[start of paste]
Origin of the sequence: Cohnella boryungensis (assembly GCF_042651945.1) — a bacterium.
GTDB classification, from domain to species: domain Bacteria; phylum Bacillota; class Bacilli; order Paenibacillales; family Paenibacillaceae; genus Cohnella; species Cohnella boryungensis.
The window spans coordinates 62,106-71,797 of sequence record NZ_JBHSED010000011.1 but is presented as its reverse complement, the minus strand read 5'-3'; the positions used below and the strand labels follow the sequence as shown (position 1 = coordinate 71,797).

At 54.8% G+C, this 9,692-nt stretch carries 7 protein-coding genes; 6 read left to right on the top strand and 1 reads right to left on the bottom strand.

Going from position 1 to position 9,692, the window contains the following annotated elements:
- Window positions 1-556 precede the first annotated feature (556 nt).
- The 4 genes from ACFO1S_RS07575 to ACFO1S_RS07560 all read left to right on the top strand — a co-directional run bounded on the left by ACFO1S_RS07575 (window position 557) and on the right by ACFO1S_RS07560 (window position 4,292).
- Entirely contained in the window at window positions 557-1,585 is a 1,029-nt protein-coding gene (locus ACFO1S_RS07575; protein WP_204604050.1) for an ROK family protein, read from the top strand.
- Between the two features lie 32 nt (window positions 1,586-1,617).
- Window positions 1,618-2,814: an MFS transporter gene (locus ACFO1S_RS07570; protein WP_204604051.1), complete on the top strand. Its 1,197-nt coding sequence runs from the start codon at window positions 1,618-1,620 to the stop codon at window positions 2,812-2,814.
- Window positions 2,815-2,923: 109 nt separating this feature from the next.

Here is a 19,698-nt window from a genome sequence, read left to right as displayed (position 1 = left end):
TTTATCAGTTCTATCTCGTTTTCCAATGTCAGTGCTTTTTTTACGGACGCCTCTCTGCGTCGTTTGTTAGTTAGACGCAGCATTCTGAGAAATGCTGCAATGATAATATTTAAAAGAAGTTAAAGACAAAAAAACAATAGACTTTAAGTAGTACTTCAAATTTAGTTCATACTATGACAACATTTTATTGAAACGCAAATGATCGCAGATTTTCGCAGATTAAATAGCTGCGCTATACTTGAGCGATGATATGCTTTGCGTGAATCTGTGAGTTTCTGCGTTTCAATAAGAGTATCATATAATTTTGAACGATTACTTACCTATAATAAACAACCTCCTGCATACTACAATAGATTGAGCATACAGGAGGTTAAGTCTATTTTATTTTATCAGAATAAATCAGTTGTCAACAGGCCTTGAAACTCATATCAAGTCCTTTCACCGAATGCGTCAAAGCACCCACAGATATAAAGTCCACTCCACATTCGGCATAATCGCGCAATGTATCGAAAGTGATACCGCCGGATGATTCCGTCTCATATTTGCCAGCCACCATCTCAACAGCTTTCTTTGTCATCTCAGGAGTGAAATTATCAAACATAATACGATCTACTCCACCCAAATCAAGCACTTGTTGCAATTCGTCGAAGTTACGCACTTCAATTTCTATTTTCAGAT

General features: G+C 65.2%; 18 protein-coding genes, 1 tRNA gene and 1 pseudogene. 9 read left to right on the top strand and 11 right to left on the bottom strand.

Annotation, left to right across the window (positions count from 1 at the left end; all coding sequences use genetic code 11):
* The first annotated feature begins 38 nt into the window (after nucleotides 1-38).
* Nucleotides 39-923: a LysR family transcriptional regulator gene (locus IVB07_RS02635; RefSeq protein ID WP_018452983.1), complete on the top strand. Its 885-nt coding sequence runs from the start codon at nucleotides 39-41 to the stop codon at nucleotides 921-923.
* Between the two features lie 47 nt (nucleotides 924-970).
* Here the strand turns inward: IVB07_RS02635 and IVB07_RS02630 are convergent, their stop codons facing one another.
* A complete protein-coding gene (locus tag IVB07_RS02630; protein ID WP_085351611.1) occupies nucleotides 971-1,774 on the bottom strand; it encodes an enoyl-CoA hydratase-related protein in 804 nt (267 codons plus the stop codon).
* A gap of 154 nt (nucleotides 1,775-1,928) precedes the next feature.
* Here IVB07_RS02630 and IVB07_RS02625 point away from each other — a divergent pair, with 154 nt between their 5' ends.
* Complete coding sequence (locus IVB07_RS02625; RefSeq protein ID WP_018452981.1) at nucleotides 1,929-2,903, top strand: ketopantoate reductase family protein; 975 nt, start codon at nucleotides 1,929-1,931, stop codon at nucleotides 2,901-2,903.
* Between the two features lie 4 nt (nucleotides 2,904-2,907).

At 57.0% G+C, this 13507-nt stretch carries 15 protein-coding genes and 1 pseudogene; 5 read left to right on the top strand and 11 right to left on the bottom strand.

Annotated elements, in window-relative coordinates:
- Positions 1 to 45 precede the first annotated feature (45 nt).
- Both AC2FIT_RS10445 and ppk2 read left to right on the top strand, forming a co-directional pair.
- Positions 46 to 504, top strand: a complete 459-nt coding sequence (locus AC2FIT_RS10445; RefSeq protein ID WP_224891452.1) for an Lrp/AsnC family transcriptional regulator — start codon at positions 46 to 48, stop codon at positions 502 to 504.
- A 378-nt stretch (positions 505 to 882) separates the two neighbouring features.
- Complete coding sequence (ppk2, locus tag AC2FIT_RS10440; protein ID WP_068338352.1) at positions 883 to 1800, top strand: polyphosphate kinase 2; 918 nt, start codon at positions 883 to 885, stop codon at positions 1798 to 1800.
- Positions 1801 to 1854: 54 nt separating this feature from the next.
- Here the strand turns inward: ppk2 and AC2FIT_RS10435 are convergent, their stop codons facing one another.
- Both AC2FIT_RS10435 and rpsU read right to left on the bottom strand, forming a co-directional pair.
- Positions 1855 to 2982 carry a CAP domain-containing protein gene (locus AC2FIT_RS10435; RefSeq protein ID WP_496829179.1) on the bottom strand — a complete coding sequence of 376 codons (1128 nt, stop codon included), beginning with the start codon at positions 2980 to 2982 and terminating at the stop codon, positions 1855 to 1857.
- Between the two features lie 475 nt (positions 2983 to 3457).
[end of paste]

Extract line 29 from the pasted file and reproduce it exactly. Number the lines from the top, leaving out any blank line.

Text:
- Positions 46 to 504, top strand: a complete 459-nt coding sequence (locus AC2FIT_RS10445; RefSeq protein ID WP_224891452.1) for an Lrp/AsnC family transcriptional regulator — start codon at positions 46 to 48, stop codon at positions 502 to 504.